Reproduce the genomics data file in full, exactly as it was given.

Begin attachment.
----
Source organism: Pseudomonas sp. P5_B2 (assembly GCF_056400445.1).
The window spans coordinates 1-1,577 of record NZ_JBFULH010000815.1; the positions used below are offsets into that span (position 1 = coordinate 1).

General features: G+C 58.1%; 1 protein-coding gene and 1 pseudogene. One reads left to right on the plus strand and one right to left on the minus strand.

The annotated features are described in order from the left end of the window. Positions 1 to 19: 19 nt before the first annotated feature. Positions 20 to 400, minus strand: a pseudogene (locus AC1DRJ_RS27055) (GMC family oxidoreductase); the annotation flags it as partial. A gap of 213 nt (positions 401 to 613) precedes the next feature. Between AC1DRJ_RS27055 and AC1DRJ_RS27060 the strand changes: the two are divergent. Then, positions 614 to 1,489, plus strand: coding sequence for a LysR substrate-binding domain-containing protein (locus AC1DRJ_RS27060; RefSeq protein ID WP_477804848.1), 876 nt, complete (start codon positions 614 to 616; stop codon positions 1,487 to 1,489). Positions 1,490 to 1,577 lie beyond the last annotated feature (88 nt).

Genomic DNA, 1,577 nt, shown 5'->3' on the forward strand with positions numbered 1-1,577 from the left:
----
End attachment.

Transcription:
Source organism: Pseudomonas sp. P5_B2 (assembly GCF_056400445.1).
The window spans coordinates 1-1,577 of record NZ_JBFULH010000815.1; the positions used below are offsets into that span (position 1 = coordinate 1).

General features: G+C 58.1%; 1 protein-coding gene and 1 pseudogene. One reads left to right on the plus strand and one right to left on the minus strand.

The annotated features are described in order from the left end of the window. Positions 1 to 19: 19 nt before the first annotated feature. Positions 20 to 400, minus strand: a pseudogene (locus AC1DRJ_RS27055) (GMC family oxidoreductase); the annotation flags it as partial. A gap of 213 nt (positions 401 to 613) precedes the next feature. Between AC1DRJ_RS27055 and AC1DRJ_RS27060 the strand changes: the two are divergent. Then, positions 614 to 1,489, plus strand: coding sequence for a LysR substrate-binding domain-containing protein (locus AC1DRJ_RS27060; RefSeq protein ID WP_477804848.1), 876 nt, complete (start codon positions 614 to 616; stop codon positions 1,487 to 1,489). Positions 1,490 to 1,577 lie beyond the last annotated feature (88 nt).

Genomic DNA, 1,577 nt, shown 5'->3' on the forward strand with positions numbered 1-1,577 from the left: